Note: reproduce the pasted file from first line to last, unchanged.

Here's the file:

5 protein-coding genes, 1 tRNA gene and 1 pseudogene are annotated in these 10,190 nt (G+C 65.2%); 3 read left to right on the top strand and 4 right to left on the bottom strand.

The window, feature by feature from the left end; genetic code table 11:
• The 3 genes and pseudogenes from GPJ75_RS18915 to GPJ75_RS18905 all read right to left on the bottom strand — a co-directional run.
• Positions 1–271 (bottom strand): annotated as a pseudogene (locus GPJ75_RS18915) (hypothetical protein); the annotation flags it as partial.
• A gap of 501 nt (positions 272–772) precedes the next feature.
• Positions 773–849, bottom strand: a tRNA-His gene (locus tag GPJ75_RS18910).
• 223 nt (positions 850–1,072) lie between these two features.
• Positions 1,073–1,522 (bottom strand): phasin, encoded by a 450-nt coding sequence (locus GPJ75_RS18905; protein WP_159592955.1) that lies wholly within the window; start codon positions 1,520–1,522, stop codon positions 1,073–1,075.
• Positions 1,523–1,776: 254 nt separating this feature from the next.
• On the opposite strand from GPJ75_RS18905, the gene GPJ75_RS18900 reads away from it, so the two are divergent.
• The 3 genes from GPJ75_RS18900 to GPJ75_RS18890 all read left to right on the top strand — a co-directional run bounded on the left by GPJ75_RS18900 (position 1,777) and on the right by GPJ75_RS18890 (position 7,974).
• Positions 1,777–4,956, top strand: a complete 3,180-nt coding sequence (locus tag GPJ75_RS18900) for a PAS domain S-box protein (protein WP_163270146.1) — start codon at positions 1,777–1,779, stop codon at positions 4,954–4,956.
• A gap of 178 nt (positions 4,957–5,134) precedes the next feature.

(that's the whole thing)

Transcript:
5 protein-coding genes, 1 tRNA gene and 1 pseudogene are annotated in these 10,190 nt (G+C 65.2%); 3 read left to right on the top strand and 4 right to left on the bottom strand.

The window, feature by feature from the left end; genetic code table 11:
• The 3 genes and pseudogenes from GPJ75_RS18915 to GPJ75_RS18905 all read right to left on the bottom strand — a co-directional run.
• Positions 1–271 (bottom strand): annotated as a pseudogene (locus GPJ75_RS18915) (hypothetical protein); the annotation flags it as partial.
• A gap of 501 nt (positions 272–772) precedes the next feature.
• Positions 773–849, bottom strand: a tRNA-His gene (locus tag GPJ75_RS18910).
• 223 nt (positions 850–1,072) lie between these two features.
• Positions 1,073–1,522 (bottom strand): phasin, encoded by a 450-nt coding sequence (locus GPJ75_RS18905; protein WP_159592955.1) that lies wholly within the window; start codon positions 1,520–1,522, stop codon positions 1,073–1,075.
• Positions 1,523–1,776: 254 nt separating this feature from the next.
• On the opposite strand from GPJ75_RS18905, the gene GPJ75_RS18900 reads away from it, so the two are divergent.
• The 3 genes from GPJ75_RS18900 to GPJ75_RS18890 all read left to right on the top strand — a co-directional run bounded on the left by GPJ75_RS18900 (position 1,777) and on the right by GPJ75_RS18890 (position 7,974).
• Positions 1,777–4,956, top strand: a complete 3,180-nt coding sequence (locus tag GPJ75_RS18900) for a PAS domain S-box protein (protein WP_163270146.1) — start codon at positions 1,777–1,779, stop codon at positions 4,954–4,956.
• A gap of 178 nt (positions 4,957–5,134) precedes the next feature.